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What are the symptoms of syphilis?
Syphilis symptoms can be difficult to notice, as they come and go over time. So, the only sure way to know if you have contracted syphilis is get tested. Syphilis affects both me and women, most of the time, people don’t even realise they have syphilis, which increases the likelihood of it being easily spread.
The initial symptoms of syphilis can be so mild, that often you won’t even notice them or pass them off as a rash or acne breakout.
There are four different stages of syphilis and symptoms can vary:
First, a chancre (a syphilis sore) will appear where the infection entered your body. These chancres can be firm, round, and painless, or sometimes open and wet. In women these sores will appear on your vulva, vagina and anus, and in men these symptoms will be present on your penis and anus. These sores are incredibly contagious and easily pass the infection to other people during sex. It is easy and common to mistake a chancre as an ingrown hair or spot, and last between 3 to 6 weeks – without treatment. If you do not get tested or seek treatment, the infection will progress to the secondary stage.
During this stage, symptoms will include rashes on the palms of your hands, soles of your feet, or other parts of your body. Sometimes the rash is hard to see and as it usually isn’t itchy, it can easily go unnoticed. Also, you may experience mild flu-like symptoms, like a slight fever, feeling tired, sore throat, swollen glands, headache, and muscle aches. These symptoms can last between 2 to 6 weeks and will go away by themselves with or without treatment.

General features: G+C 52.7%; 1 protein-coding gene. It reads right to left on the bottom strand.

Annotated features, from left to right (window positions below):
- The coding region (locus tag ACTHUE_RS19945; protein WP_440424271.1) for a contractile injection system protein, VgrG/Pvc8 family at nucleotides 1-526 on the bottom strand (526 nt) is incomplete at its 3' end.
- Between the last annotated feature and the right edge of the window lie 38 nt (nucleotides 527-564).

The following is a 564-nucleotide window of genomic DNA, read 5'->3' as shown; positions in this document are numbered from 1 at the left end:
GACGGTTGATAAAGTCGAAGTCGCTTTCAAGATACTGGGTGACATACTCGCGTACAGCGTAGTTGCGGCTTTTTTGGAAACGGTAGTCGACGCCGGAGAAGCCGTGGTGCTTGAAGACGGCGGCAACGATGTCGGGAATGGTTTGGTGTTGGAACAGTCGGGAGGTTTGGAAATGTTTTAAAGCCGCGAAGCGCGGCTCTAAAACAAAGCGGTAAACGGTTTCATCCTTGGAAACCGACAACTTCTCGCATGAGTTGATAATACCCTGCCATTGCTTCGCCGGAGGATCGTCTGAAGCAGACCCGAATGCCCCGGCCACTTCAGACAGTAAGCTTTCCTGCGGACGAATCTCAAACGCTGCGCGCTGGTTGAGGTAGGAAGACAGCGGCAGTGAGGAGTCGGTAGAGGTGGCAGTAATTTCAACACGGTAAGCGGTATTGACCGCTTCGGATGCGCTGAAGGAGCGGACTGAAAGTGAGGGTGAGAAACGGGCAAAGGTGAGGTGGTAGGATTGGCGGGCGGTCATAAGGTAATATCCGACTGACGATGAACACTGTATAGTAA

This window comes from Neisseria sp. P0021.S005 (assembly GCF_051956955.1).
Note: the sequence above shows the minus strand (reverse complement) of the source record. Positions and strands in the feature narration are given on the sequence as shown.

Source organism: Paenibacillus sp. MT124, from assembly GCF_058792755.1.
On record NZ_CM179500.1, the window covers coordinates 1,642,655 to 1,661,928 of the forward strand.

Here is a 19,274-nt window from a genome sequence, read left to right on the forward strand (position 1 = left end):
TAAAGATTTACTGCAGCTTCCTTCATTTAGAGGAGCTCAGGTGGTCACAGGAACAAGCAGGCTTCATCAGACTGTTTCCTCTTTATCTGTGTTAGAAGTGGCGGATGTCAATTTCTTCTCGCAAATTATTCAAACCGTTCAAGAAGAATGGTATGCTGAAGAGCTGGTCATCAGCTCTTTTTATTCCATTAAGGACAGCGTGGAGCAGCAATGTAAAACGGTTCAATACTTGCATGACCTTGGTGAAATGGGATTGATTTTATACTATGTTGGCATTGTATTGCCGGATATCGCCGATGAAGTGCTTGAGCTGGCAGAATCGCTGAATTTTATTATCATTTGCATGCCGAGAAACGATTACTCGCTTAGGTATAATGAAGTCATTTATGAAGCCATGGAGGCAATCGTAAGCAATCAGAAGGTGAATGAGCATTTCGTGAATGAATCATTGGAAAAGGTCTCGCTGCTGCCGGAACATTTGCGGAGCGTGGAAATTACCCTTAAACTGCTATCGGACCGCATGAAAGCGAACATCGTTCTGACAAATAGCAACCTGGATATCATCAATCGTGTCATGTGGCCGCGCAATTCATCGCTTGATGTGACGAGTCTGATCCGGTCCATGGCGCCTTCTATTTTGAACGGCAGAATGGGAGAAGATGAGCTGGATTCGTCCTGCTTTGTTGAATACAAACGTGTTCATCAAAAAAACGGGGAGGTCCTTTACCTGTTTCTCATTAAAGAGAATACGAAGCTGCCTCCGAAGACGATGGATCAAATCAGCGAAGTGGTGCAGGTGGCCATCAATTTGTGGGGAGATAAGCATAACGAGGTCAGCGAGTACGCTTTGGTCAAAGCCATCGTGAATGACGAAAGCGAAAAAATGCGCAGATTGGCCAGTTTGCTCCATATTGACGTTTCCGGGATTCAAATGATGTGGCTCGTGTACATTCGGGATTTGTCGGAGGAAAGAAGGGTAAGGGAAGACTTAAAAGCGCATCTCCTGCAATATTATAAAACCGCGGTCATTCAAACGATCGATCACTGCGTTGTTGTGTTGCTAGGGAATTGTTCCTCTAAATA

Often referred to as the hidden stage, there are no visible signs or symptoms of syphilis and can last for years.
People who have had syphilis for a long time face serious health problems. Late stages of syphilis can cause tumors, blindness, and paralysis. It can damage your nervous system, brain and other organs, and may even kill you.
Syphilis is easily curable with antibiotics in the early stages. If you get treatment late, it will still cure the infection and stop future damage to your body. But the damage that late stage syphilis has already caused can’t be changed or healed. The complications from late stage syphilis can happen 10-20 years after you first get infected.
Yes, if caught early syphilis can be treated with a course of antibiotics. Find out more about treating syphilis on our syphilis treatment page.
Syphilis is spread through close contact with an infected sore, this usually happens through sexual intercourse. Syphilis cannot be spread by using the same clothing, cutlery or bathroom with someone who has the infection.
If you’re sexually active you can lower your risk of getting the infection by practising safe sex. Using male or female condoms, using a dental dam during oral sex and not sharing sex toys can help you to lower your risk.